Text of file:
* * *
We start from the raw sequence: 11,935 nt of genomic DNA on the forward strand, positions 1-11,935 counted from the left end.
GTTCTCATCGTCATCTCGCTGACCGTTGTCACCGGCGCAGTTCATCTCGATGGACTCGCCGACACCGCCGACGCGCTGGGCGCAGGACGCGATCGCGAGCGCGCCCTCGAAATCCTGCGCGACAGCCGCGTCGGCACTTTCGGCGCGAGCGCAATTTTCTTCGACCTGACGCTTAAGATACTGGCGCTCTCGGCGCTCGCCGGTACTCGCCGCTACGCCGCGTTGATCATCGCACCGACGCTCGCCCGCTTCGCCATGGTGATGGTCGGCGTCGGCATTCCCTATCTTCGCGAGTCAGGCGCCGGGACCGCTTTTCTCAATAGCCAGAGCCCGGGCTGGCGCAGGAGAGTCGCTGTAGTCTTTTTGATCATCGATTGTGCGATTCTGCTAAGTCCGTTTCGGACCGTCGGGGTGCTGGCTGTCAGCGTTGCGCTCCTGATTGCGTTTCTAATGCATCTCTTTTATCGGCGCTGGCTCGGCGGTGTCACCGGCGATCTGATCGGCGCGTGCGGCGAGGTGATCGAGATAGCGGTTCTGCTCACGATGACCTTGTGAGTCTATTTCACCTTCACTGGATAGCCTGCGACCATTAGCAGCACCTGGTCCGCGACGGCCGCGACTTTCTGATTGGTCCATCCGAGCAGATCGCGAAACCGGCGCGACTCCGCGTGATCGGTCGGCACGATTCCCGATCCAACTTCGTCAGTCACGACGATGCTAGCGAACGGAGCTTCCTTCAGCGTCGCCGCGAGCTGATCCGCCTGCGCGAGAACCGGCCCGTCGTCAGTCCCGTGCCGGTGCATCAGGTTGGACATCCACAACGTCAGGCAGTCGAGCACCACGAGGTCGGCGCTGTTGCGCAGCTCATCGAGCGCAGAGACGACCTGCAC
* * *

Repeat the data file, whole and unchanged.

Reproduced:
We start from the raw sequence: 11,935 nt of genomic DNA on the forward strand, positions 1-11,935 counted from the left end.
GTTCTCATCGTCATCTCGCTGACCGTTGTCACCGGCGCAGTTCATCTCGATGGACTCGCCGACACCGCCGACGCGCTGGGCGCAGGACGCGATCGCGAGCGCGCCCTCGAAATCCTGCGCGACAGCCGCGTCGGCACTTTCGGCGCGAGCGCAATTTTCTTCGACCTGACGCTTAAGATACTGGCGCTCTCGGCGCTCGCCGGTACTCGCCGCTACGCCGCGTTGATCATCGCACCGACGCTCGCCCGCTTCGCCATGGTGATGGTCGGCGTCGGCATTCCCTATCTTCGCGAGTCAGGCGCCGGGACCGCTTTTCTCAATAGCCAGAGCCCGGGCTGGCGCAGGAGAGTCGCTGTAGTCTTTTTGATCATCGATTGTGCGATTCTGCTAAGTCCGTTTCGGACCGTCGGGGTGCTGGCTGTCAGCGTTGCGCTCCTGATTGCGTTTCTAATGCATCTCTTTTATCGGCGCTGGCTCGGCGGTGTCACCGGCGATCTGATCGGCGCGTGCGGCGAGGTGATCGAGATAGCGGTTCTGCTCACGATGACCTTGTGAGTCTATTTCACCTTCACTGGATAGCCTGCGACCATTAGCAGCACCTGGTCCGCGACGGCCGCGACTTTCTGATTGGTCCATCCGAGCAGATCGCGAAACCGGCGCGACTCCGCGTGATCGGTCGGCACGATTCCCGATCCAACTTCGTCAGTCACGACGATGCTAGCGAACGGAGCTTCCTTCAGCGTCGCCGCGAGCTGATCCGCCTGCGCGAGAACCGGCCCGTCGTCAGTCCCGTGCCGGTGCATCAGGTTGGACATCCACAACGTCAGGCAGTCGAGCACCACGAGGTCGGCGCTGTTGCGCAGCTCATCGAGCGCAGAGACGACCTGCAC